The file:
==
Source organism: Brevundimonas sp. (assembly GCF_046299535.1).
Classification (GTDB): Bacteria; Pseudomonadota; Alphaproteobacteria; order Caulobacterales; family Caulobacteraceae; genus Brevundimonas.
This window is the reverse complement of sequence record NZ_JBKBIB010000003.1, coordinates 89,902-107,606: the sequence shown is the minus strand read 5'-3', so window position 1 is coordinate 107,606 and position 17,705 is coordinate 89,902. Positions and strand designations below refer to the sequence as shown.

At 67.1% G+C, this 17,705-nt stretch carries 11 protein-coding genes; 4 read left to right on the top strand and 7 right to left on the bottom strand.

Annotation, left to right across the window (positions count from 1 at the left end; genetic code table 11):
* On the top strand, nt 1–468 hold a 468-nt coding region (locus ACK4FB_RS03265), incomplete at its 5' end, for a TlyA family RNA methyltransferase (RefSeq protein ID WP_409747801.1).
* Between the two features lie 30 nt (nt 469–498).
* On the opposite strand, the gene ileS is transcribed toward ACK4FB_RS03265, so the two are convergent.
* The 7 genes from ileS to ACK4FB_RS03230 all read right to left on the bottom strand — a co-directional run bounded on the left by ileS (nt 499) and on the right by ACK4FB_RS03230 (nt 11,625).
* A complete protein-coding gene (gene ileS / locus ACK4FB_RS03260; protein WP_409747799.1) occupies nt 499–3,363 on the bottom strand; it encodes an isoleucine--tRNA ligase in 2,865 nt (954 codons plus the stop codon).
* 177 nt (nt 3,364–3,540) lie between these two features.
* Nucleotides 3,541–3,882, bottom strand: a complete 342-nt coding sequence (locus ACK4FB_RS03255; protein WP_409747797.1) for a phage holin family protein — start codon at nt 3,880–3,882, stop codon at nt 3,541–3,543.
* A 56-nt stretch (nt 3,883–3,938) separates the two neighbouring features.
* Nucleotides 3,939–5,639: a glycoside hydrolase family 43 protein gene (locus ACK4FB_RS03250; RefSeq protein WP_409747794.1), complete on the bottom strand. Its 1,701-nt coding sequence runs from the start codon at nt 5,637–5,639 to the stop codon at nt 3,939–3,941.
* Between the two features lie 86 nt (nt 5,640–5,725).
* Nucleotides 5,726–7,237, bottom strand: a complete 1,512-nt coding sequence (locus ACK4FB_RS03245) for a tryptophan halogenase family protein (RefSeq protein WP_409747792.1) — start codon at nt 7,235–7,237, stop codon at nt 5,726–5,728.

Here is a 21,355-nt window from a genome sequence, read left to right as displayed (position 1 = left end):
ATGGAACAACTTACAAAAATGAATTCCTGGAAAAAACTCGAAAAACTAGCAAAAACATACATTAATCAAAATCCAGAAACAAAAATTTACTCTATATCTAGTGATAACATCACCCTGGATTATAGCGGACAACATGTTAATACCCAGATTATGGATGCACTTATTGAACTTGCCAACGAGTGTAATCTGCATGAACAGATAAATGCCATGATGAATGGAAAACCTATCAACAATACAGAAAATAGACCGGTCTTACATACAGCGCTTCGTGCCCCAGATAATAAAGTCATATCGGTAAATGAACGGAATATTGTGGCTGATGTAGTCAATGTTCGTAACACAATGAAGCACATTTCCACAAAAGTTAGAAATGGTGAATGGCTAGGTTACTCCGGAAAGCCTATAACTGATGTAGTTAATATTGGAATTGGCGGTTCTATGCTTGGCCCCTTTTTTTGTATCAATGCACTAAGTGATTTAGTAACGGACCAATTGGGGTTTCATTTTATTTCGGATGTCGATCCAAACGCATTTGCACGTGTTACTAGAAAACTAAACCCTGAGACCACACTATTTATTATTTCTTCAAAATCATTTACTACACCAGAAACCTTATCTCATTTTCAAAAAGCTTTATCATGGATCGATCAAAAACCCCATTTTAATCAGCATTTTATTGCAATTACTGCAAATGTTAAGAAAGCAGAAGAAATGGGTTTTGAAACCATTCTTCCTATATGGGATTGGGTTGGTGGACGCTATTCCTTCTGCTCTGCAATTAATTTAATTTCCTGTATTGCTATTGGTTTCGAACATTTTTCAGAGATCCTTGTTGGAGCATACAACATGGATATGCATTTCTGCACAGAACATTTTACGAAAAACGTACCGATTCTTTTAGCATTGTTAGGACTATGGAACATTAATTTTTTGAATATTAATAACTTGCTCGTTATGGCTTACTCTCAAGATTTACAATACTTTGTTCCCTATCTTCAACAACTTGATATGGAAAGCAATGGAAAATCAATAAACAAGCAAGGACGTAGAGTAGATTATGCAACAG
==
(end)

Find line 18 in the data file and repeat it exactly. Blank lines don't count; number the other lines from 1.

ATGGAACAACTTACAAAAATGAATTCCTGGAAAAAACTCGAAAAACTAGCAAAAACATACATTAATCAAAATCCAGAAACAAAAATTTACTCTATATCTAGTGATAACATCACCCTGGATTATAGCGGACAACATGTTAATACCCAGATTATGGATGCACTTATTGAACTTGCCAACGAGTGTAATCTGCATGAACAGATAAATGCCATGATGAATGGAAAACCTATCAACAATACAGAAAATAGACCGGTCTTACATACAGCGCTTCGTGCCCCAGATAATAAAGTCATATCGGTAAATGAACGGAATATTGTGGCTGATGTAGTCAATGTTCGTAACACAATGAAGCACATTTCCACAAAAGTTAGAAATGGTGAATGGCTAGGTTACTCCGGAAAGCCTATAACTGATGTAGTTAATATTGGAATTGGCGGTTCTATGCTTGGCCCCTTTTTTTGTATCAATGCACTAAGTGATTTAGTAACGGACCAATTGGGGTTTCATTTTATTTCGGATGTCGATCCAAACGCATTTGCACGTGTTACTAGAAAACTAAACCCTGAGACCACACTATTTATTATTTCTTCAAAATCATTTACTACACCAGAAACCTTATCTCATTTTCAAAAAGCTTTATCATGGATCGATCAAAAACCCCATTTTAATCAGCATTTTATTGCAATTACTGCAAATGTTAAGAAAGCAGAAGAAATGGGTTTTGAAACCATTCTTCCTATATGGGATTGGGTTGGTGGACGCTATTCCTTCTGCTCTGCAATTAATTTAATTTCCTGTATTGCTATTGGTTTCGAACATTTTTCAGAGATCCTTGTTGGAGCATACAACATGGATATGCATTTCTGCACAGAACATTTTACGAAAAACGTACCGATTCTTTTAGCATTGTTAGGACTATGGAACATTAATTTTTTGAATATTAATAACTTGCTCGTTATGGCTTACTCTCAAGATTTACAATACTTTGTTCCCTATCTTCAACAACTTGATATGGAAAGCAATGGAAAATCAATAAACAAGCAAGGACGTAGAGTAGATTATGCAACAG